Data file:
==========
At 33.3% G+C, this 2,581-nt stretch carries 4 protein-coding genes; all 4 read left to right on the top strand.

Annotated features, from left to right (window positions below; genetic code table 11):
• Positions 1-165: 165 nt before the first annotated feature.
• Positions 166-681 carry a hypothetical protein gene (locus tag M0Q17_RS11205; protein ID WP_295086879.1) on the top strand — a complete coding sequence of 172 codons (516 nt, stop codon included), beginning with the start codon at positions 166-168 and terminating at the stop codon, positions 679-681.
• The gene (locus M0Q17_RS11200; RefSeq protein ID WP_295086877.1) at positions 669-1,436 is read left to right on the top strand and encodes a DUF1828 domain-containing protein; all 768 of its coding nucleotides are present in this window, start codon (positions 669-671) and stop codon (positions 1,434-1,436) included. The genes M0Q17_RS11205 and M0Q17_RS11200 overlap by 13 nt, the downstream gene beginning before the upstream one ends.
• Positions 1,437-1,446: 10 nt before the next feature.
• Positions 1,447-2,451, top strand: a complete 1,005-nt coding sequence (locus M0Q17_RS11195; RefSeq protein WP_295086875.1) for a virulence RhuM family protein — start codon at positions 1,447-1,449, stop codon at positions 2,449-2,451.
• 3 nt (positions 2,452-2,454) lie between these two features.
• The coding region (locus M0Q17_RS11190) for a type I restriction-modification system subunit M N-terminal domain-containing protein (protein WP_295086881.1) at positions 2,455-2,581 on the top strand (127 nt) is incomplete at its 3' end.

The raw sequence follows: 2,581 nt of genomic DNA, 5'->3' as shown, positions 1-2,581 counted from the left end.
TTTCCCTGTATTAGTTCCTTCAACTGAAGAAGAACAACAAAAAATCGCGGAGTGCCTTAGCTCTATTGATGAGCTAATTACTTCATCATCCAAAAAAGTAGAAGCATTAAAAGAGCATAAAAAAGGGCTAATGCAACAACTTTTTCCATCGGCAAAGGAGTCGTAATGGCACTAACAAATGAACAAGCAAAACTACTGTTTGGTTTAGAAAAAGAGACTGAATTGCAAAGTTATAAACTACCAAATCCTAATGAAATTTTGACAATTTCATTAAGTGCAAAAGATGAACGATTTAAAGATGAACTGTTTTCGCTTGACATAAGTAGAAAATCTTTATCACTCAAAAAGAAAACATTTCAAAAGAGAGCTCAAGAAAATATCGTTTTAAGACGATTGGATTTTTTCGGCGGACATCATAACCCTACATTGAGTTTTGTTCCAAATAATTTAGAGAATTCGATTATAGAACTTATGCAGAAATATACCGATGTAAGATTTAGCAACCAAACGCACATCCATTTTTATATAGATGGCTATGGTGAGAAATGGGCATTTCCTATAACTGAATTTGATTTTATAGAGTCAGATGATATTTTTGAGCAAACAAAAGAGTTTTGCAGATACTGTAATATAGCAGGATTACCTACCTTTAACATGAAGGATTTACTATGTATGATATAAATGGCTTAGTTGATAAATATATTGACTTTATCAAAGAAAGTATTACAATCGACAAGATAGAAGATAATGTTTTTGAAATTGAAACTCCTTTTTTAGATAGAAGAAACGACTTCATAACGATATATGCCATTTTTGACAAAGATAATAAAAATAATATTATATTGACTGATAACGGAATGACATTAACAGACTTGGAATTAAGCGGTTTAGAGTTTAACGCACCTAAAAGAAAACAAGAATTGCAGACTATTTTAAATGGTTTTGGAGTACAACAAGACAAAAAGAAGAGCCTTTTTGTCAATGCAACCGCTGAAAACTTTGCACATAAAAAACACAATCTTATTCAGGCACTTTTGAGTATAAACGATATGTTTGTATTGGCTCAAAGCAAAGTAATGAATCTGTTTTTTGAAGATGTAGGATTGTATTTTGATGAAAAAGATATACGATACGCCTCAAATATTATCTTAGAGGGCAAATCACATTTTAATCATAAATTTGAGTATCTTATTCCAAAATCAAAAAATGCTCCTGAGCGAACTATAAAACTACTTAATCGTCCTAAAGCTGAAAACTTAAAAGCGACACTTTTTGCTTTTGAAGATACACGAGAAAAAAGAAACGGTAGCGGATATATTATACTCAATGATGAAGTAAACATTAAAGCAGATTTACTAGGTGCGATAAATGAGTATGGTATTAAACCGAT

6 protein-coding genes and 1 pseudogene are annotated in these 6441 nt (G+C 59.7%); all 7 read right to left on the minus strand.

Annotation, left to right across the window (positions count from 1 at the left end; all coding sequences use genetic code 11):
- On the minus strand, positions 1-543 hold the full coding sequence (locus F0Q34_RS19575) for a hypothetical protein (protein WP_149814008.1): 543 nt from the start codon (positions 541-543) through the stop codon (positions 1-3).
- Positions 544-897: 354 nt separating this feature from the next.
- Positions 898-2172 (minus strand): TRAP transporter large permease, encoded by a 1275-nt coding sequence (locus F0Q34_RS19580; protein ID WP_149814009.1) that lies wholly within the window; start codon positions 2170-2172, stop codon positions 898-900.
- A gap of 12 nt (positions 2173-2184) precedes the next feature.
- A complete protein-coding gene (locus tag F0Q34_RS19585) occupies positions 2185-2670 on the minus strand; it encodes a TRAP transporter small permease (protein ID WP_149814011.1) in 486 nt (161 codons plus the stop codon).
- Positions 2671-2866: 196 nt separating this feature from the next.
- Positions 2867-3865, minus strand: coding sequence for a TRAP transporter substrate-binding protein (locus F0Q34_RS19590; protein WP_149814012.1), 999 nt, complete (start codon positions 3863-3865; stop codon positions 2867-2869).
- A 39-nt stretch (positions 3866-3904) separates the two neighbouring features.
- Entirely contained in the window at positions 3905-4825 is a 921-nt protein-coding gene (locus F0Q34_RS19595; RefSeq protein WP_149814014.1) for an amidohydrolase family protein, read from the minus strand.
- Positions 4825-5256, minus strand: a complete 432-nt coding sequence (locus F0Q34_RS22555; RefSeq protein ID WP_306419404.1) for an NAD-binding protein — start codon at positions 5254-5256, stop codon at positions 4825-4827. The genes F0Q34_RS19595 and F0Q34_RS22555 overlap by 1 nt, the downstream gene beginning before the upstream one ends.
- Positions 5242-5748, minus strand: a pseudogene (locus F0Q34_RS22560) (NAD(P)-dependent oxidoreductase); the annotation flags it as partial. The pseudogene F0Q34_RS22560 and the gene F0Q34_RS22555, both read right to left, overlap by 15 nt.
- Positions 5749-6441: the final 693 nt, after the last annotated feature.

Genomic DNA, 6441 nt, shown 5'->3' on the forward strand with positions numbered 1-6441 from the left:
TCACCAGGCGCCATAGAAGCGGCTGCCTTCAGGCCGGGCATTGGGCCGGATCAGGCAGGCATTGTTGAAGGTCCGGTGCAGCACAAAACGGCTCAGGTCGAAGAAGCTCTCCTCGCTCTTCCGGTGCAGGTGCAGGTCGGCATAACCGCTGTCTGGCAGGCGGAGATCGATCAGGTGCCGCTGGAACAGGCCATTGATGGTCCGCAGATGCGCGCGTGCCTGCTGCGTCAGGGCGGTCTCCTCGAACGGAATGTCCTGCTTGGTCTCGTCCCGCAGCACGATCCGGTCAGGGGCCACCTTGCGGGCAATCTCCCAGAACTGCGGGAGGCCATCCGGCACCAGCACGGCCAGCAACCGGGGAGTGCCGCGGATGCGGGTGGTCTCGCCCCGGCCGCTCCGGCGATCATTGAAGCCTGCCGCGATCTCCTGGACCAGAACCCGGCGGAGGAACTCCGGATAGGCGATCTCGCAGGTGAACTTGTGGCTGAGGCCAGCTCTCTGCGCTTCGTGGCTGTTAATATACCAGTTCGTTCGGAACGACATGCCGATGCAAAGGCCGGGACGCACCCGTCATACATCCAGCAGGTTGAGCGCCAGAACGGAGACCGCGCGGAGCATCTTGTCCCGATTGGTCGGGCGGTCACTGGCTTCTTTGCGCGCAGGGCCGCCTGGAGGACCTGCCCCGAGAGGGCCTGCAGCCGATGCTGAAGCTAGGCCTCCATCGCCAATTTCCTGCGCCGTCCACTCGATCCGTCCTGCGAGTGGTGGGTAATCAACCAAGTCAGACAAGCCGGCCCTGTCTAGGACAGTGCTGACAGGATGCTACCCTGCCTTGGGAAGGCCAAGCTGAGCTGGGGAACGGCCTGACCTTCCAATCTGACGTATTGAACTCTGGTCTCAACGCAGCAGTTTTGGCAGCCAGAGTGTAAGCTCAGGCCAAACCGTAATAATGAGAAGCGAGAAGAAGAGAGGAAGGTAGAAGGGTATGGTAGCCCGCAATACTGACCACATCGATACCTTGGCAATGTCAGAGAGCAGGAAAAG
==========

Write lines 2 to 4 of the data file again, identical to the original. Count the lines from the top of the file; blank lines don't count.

Annotated features, from left to right (window positions below; genetic code table 11):
• Positions 1-165: 165 nt before the first annotated feature.
• Positions 166-681 carry a hypothetical protein gene (locus tag M0Q17_RS11205; protein ID WP_295086879.1) on the top strand — a complete coding sequence of 172 codons (516 nt, stop codon included), beginning with the start codon at positions 166-168 and terminating at the stop codon, positions 679-681.